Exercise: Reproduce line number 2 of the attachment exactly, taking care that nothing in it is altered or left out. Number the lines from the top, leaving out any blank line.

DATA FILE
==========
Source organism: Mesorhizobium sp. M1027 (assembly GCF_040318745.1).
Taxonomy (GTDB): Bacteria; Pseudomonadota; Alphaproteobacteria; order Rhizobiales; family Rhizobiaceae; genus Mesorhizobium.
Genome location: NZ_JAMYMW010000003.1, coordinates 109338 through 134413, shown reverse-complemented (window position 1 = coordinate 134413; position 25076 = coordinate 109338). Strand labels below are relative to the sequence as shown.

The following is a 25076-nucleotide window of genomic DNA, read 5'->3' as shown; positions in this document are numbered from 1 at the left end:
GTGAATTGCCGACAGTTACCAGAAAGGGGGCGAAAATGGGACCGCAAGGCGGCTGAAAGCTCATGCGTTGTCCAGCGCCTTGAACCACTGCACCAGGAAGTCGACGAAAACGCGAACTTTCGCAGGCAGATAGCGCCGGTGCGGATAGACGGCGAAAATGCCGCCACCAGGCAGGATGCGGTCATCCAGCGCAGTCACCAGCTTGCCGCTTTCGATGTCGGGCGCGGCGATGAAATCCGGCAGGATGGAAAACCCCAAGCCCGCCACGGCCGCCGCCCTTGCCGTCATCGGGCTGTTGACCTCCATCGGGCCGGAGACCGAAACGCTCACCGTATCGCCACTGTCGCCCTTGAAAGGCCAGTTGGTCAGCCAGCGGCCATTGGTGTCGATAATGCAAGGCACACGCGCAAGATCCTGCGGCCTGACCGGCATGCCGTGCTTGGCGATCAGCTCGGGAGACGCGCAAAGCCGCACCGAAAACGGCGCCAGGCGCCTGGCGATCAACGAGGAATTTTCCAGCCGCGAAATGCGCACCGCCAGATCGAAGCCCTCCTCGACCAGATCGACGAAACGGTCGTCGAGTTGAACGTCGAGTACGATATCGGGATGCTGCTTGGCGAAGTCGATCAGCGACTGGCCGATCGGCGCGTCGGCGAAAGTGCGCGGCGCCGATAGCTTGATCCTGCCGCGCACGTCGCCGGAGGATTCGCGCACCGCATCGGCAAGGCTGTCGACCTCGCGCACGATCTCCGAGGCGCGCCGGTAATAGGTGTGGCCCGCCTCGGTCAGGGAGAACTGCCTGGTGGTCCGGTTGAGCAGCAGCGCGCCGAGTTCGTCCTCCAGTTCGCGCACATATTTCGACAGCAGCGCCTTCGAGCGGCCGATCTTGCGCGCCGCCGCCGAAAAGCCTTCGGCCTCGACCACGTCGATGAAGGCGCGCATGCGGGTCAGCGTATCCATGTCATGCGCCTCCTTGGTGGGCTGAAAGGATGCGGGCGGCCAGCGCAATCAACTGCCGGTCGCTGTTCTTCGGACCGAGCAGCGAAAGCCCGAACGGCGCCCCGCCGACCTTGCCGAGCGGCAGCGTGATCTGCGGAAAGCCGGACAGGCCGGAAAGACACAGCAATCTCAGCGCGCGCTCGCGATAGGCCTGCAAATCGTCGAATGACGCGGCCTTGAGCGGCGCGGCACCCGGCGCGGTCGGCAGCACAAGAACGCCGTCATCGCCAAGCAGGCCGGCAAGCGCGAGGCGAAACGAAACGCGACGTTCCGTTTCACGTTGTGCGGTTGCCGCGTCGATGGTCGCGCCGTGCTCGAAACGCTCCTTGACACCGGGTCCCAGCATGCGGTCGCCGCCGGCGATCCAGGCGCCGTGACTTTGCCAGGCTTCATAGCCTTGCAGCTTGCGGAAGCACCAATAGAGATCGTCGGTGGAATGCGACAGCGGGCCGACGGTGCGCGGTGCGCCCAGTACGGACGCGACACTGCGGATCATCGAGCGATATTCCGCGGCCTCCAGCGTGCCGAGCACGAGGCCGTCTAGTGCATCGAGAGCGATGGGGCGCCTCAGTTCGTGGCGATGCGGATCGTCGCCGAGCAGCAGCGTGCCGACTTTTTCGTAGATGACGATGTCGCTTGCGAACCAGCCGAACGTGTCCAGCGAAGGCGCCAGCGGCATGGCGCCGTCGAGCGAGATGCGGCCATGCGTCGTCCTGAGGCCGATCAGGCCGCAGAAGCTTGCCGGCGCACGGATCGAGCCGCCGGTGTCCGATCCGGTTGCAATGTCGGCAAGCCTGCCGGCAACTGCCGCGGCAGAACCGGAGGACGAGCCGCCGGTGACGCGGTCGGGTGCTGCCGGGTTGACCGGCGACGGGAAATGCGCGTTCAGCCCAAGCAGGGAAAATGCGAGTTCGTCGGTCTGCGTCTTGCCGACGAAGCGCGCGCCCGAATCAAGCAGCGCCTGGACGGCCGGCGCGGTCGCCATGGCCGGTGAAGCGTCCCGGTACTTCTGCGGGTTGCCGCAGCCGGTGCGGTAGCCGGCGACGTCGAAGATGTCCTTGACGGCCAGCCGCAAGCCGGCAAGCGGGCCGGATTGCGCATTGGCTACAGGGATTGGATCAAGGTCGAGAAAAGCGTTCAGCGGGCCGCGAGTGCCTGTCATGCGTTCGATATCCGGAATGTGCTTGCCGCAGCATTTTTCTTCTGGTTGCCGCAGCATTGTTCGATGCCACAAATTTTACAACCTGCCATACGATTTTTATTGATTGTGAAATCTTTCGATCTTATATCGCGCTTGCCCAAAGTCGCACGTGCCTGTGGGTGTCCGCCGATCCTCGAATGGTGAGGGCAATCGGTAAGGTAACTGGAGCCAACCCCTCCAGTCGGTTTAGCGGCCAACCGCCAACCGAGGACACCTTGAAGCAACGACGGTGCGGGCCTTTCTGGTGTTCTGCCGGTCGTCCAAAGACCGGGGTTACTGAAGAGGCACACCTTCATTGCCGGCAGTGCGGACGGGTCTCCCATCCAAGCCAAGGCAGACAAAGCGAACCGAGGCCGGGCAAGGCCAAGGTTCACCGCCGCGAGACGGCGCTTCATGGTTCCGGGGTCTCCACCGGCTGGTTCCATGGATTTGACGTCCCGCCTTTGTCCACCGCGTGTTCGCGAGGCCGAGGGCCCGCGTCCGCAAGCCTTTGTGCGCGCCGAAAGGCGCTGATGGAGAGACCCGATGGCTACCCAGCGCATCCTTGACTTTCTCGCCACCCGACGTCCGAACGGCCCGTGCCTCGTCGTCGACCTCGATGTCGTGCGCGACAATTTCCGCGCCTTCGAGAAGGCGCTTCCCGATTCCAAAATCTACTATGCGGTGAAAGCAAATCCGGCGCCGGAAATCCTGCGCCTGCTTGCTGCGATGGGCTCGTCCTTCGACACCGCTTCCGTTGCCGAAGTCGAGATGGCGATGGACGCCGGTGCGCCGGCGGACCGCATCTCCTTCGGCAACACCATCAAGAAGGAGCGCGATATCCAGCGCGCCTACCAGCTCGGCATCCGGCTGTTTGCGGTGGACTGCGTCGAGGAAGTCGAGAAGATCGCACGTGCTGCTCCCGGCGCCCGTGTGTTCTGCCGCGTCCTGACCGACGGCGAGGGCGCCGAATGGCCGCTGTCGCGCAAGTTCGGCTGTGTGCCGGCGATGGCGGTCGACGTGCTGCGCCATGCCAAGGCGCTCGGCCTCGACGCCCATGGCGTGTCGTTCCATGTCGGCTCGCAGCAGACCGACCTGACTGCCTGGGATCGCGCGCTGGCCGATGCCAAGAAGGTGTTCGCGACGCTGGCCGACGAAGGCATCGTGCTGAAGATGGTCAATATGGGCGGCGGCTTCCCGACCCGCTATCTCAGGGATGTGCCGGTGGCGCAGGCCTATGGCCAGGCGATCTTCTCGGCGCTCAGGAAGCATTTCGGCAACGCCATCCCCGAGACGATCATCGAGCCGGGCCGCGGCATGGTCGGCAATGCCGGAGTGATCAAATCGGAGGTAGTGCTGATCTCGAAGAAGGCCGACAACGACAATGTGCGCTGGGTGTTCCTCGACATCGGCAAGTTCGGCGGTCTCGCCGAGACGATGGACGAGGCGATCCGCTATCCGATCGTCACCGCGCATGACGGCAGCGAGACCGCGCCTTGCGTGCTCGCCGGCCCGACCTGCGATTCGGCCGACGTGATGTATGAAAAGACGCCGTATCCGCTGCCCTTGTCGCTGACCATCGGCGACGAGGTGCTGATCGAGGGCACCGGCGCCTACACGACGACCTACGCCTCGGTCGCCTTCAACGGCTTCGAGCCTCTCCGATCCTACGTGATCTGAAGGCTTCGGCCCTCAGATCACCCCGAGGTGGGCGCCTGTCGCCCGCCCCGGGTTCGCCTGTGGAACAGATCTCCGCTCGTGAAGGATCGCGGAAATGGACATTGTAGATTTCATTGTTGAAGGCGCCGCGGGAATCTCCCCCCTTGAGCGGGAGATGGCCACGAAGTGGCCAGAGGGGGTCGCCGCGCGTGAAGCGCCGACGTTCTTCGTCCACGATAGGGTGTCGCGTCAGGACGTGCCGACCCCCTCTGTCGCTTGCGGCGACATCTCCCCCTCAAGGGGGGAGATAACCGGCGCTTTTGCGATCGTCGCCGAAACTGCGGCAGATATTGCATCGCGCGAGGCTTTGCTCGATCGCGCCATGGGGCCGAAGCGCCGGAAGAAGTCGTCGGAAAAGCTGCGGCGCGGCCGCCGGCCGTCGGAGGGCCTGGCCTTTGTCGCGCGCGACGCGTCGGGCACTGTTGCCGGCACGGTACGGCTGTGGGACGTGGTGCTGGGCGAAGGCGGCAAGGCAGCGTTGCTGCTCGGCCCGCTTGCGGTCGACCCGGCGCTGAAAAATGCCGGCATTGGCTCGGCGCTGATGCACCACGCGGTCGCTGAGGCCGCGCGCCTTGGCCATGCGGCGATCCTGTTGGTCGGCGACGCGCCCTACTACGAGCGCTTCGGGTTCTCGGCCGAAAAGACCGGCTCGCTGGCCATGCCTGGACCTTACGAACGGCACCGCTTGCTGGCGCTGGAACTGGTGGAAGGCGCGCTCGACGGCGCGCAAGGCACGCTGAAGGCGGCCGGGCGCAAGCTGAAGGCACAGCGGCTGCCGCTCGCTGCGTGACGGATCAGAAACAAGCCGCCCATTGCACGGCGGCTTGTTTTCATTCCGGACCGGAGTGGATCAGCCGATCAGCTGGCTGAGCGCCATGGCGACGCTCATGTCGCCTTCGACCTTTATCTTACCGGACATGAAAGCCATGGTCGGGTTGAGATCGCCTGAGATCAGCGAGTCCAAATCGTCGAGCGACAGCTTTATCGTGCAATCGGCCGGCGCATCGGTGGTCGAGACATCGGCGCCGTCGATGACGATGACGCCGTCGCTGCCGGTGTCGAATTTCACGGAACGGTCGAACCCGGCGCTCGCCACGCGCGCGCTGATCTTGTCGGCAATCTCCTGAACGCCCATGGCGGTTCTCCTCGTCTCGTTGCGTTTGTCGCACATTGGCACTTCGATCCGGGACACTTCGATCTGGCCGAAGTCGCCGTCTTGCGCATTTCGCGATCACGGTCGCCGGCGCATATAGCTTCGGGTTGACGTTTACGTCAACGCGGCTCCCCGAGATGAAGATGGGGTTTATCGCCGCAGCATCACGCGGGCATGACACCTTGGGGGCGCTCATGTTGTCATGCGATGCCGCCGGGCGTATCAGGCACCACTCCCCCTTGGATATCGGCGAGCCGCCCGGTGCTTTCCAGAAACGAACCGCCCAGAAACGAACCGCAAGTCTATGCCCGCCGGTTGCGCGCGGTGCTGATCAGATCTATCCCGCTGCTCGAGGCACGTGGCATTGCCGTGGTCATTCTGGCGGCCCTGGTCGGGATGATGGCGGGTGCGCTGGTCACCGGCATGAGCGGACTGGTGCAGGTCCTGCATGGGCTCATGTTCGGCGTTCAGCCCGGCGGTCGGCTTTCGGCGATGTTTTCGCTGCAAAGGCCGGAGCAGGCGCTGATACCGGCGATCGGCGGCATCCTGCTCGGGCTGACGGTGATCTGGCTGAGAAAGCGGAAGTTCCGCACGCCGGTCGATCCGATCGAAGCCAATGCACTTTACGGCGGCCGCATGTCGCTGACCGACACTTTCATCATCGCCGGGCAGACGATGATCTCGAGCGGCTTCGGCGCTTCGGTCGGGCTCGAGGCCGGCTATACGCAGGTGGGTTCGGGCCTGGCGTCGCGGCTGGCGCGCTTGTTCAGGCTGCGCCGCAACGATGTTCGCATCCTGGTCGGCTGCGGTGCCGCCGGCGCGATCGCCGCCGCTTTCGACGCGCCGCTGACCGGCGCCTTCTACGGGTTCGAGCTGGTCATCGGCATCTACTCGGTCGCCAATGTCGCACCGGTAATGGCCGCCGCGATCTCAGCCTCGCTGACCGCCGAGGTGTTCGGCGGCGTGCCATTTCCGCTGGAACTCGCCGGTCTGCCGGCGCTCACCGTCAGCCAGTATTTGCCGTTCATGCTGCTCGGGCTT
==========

Taxonomy (GTDB): Bacteria; Pseudomonadota; Alphaproteobacteria; order Rhizobiales; family Rhizobiaceae; genus Mesorhizobium.